Top US officials to visit China next week to hold trade talks: White House
Top US officials will travel to China next week to hold trade negotiations slated to being on April 30, the White House says.
According to Press TV, the White House made the announcement in a statement on Tuesday, saying the officials include Trade Representative Robert Lighthizer and Treasury Secretary Steven Mnuchin.
"The subjects of next week's discussions will cover trade issues including intellectual property, forced technology transfer, non-tariff barriers, agriculture, services, purchases, and enforcement," according to the statement.
The White House also said that Chinese Vice Premier Liu He, who will lead the Beijing talks for China, will visit Washington on May 8 to continue the discussions.
Earlier on Tuesday, Larry Kudlow, Director of the White House National Economic Council, said Washington and Beijing were making progress in the negotiations, adding he was “cautiously optimistic” about the prospects for reaching an agreement.
“We’re not there yet, but we’ve made a heck of a lot of progress,” Kudlow told reporters at the National Press Club.
“We’ve gotten closer and we’re still working on the issues, so-called structural issues, technology transfers,” Kudlow added. “Ownership enforcement is absolutely crucial. Lowering barriers to buy and sell agriculture and industrial commodities. It’s all on the table.”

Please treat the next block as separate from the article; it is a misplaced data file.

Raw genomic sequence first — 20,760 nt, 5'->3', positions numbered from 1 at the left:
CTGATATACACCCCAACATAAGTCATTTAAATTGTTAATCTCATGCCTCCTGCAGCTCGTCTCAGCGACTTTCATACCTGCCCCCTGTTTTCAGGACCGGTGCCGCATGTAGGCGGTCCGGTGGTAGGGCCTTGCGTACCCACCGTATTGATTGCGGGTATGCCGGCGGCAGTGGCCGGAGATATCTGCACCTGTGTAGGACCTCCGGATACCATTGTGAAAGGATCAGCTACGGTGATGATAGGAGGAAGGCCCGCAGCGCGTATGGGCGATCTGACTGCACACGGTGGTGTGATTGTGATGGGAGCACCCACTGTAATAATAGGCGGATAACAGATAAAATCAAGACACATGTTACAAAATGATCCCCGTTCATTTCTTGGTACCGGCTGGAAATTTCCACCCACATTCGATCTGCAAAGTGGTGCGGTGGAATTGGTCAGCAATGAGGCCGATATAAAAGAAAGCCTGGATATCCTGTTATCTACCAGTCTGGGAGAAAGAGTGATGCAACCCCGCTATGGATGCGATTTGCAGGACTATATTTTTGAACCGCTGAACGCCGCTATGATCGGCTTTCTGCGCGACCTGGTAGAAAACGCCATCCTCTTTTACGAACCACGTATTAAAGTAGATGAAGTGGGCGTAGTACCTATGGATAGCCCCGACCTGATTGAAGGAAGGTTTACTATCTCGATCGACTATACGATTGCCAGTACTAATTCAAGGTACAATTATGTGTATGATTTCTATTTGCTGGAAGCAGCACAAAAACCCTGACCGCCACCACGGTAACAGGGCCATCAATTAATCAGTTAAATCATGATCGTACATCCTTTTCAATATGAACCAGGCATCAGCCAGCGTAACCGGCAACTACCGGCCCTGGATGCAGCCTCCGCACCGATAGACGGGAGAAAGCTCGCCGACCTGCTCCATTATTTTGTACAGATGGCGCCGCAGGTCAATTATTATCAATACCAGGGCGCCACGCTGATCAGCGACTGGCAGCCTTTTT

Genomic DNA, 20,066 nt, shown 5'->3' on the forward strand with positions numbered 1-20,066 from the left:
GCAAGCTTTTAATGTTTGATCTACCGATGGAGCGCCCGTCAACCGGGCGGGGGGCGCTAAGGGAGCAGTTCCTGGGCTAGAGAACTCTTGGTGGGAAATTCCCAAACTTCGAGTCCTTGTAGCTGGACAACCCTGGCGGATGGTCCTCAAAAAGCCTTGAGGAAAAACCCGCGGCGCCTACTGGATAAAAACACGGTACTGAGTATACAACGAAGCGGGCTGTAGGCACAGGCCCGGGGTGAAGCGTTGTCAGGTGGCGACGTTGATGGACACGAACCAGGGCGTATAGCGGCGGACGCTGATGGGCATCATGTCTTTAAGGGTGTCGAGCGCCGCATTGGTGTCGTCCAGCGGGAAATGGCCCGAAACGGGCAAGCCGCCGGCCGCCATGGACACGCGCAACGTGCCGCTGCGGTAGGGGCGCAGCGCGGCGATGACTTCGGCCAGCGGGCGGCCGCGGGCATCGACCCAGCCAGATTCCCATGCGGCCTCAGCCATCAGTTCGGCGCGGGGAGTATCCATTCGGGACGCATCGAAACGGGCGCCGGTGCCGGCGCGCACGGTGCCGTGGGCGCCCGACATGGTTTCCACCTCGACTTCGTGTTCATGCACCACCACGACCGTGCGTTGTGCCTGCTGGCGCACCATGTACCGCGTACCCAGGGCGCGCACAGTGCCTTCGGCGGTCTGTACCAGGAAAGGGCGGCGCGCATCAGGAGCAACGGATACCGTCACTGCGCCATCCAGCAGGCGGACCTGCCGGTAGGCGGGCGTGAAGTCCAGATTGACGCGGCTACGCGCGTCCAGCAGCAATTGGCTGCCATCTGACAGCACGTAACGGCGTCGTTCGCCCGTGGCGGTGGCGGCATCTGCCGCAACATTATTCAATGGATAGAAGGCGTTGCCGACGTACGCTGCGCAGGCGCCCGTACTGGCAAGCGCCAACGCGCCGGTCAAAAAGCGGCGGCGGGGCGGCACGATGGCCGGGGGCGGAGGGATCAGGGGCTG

The world’s top two economies had been locked in an unprecedented tariff war with each other for seven months before they resumed talks in February.
US President Donald Trump said at the time that the talks with the Chinese side were “going very well” as both countries acknowledged that they had made major progress during a similar round of talks in Washington in January, but a vast gulf remains on some issues.
Since last year, Washington and Beijing have imposed tariffs on more than $360 billion in two-way trade.
The US is demanding extensive changes to Chinese practices that the White House has branded as unfair, including the alleged theft of US technology and intellectual property. Washington also accuses Beijing of setting up myriad barriers for foreign companies to work in the Chinese market. China rejects the allegations.
Beijing has offered to increase its purchases of US products but is widely expected to resist calls for far-reaching changes to its industrial policies.